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Saturday, June 11, 2005

More Like Them

Consider a game that nearly everyone has played at one time or another. There's an extra piece of candy and both you and your sister want it. Dad says, "I'm thinking of a number between one and ten, each of you guess what it is, and who ever is closer gets the piece of candy." Your sister goes first and picks two. What do you do?

Assuming that you have no way of knowing what number Dad is thinking of, clearly the best choice is three. By choosing three you win if Dad was thinking of three to ten and only lose if Dad was thinking of one or two.

But what if Dad plays this game fairly often, Dad's favorite number is nine, and that's what he usually picks? You might as well still pick three since you'll still win even if Dad picks nine.

Now let's say Dad's a bit mischievous and modifies the game. Whoever guesses the closer number still gets the candy, but there's a caveat. You have to wait however many days your number is different from the one Dad is thinking of. In other words, if you pick three and Dad was thinking of nine, you'll still get the candy but Dad won't give it to you for six days (nine minus three).

This makes the decision subjective. If the most important thing in the world is to ensure your annoying sister doesn't get the piece of candy, three is still the best choice. On the other hand, if you actually like your sister and don't mind her getting the candy, and you need instant gratification so you want the candy now or never, and Dad does usually pick nine, then your best guess is nine. Four through eight are also reasonable choices and tradeoff how quickly you get the candy if you win, with winning it in the first place.

Let's switch gears now. Let the choices of one to ten represent the spectrum of pure communism through pure capitalism. In other words, one represents pure communism and ten represents pure capitalism. Picking the optimal number will make your society the strongest possible.

It's 1917 and the communist revolution just occurred in Russia. In other words, the Russians just picked two. You have no knowledge of the future. If you choose wrong and lose, the Russians will become much stronger economically and militarily, and your society will probably end up collapsing.

If the optimal number is two, then you're sunk no matter what you do. The Russians have hit the number dead on, and will quickly become the dominant power. So we just have to hope it's not two.

Dad doesn't exist in this version of the game, but your analysis and intuition tells you the optimal point in the spectrum between communism and capitalism is nine. However, you could be wrong and you know it.

So, what do you pick? If you pick three (very socialist but not as socialist as Russia), your society will have the best shot of winning, but it may take a really long time for that victory to occur. If you pick nine (mostly capitalism, very little socialism), you think you will win and quickly, but you might lose.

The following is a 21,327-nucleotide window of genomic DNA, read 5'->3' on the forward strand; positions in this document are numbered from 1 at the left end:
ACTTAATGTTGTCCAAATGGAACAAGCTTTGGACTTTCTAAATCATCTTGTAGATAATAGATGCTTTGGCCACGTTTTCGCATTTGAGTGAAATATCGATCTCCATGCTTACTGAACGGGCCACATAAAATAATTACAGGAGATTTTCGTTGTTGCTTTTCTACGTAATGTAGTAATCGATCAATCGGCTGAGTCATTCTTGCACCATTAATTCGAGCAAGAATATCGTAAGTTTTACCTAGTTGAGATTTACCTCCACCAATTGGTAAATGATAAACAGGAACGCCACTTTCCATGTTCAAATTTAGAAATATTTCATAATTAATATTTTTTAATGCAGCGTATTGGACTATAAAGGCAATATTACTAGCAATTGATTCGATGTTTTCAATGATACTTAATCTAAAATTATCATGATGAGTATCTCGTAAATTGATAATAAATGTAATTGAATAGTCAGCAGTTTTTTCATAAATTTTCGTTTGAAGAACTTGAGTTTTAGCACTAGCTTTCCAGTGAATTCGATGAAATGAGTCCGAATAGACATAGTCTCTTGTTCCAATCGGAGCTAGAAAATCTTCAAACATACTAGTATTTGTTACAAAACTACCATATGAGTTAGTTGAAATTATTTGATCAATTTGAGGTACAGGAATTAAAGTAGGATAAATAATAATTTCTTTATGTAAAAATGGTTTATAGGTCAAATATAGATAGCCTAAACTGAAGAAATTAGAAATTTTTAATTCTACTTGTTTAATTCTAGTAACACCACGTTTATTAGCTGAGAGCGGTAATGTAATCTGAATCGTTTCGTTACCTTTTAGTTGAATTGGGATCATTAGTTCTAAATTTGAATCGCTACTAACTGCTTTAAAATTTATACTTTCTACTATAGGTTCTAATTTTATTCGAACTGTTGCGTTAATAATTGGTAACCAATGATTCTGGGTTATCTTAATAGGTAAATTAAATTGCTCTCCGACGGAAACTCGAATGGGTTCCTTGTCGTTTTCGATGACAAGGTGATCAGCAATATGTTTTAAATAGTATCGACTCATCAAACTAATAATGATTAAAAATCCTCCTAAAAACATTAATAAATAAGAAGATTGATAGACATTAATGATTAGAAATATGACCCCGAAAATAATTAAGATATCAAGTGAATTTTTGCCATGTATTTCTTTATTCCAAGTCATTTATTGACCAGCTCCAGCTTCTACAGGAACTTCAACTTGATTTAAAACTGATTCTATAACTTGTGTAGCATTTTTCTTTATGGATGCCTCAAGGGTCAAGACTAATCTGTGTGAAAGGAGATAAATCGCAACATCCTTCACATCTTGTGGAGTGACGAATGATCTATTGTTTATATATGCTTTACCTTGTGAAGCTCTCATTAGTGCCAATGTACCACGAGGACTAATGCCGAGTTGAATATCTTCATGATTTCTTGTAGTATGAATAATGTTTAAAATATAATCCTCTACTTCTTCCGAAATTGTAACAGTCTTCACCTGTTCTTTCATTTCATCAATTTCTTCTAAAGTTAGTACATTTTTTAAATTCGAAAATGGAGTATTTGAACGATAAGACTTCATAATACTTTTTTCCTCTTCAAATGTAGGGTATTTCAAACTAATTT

During the cold war, the U.S. drifted left through FDR's New Deal, war on poverty, and other social safety nets that didn't exist prior to Russia's communist revolution. That drift was perhaps a "nine" to a "seven." So the U.S. chose seven.

Now, I'm not claiming that I somehow "know" that the self organizing complex system that was the society of the United States during the cold war explicitly chose to become somewhat more like the enemy they were fighting in order to hedge their bets. Nonetheless, it's interesting that we did become a little more like the Soviets than we had been before their revolution. I also think that if you explained the game to people of that era as I explained it above, they might also have picked something less than nine. Quite a coincidence.

Let's switch gears one last time. This time the spectrum is social conservatism to social liberalism. A choice of one indicates extreme conservatism as is found in extreme Islam or any other extremely conservative people. A choice of ten indicates the opposite; no laws against "victimless" crimes, no morality based laws of any kind, everyone can does as they please as long as they don't directly damage anyone else. There are lots of caveats with this spectrum, but you get the idea.

It's September 12, 2001. Islamic terrorists have chosen one. We're at about seven and the average opinion of where we should be on September 10, 2001 was about seven as well. What do we choose now?

Well, once again, the optimal number as far as the strength of our society against this enemy who engages in asymmetric warfare is unknown. If we get it wrong we might very well lose. It could even possibly be unwinnable no matter what we do (in this case the optimal number is one).

But if we become more like the enemy, we increase the odds of survival but our society becomes a worse place in the meantime. If we don't become more like the enemy, we may not survive.

I think this may be a factor, albeit one of many, that's causing the acceleration of the re-adoption of religiosity in America. I'll admit that it is an unprovable conjecture, but nevertheless, it is an interesting coincidence.

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